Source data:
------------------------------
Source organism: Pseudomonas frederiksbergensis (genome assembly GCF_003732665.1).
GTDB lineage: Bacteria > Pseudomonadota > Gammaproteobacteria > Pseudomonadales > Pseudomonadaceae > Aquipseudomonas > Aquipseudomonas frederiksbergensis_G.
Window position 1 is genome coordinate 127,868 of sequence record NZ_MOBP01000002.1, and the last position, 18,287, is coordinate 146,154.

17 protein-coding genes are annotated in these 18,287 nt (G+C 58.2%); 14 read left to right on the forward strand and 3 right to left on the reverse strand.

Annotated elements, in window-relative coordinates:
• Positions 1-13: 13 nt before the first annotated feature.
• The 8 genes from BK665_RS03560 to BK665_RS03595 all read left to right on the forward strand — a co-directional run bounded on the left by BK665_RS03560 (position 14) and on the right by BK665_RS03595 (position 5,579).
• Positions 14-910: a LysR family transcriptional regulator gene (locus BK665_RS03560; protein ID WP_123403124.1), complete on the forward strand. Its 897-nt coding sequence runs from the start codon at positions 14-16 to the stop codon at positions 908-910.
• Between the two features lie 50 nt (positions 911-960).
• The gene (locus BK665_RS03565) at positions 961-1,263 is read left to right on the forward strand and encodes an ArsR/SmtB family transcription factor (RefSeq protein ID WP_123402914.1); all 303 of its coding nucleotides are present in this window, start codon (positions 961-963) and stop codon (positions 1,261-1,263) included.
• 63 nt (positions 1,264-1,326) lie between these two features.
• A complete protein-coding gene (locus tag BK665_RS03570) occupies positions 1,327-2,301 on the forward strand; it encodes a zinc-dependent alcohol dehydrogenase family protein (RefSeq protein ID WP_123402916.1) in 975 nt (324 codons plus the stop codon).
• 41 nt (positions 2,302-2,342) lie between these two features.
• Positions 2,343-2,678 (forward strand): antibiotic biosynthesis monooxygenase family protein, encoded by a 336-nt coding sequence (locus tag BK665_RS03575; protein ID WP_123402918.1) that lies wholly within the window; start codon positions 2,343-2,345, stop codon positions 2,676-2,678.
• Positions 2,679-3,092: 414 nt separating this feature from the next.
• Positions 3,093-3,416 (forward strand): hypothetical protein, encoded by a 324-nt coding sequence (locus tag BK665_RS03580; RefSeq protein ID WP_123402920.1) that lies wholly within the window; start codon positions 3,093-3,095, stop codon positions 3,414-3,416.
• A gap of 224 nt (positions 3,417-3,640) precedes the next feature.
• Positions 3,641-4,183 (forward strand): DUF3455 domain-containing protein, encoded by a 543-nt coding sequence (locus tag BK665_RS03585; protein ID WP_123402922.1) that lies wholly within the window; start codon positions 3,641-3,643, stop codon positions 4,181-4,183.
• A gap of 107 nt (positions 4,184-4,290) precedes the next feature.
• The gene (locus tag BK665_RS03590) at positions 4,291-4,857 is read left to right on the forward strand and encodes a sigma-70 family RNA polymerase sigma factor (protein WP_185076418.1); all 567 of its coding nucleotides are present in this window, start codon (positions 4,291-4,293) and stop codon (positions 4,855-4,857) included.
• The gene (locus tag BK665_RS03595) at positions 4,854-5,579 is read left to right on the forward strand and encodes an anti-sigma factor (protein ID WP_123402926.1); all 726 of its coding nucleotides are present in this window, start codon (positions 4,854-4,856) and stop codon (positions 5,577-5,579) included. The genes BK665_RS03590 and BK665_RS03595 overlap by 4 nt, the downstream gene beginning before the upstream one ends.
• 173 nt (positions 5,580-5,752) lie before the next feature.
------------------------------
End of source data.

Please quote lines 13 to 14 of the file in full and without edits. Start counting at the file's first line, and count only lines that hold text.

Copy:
• 41 nt (positions 2,302-2,342) lie between these two features.
• Positions 2,343-2,678 (forward strand): antibiotic biosynthesis monooxygenase family protein, encoded by a 336-nt coding sequence (locus tag BK665_RS03575; protein ID WP_123402918.1) that lies wholly within the window; start codon positions 2,343-2,345, stop codon positions 2,676-2,678.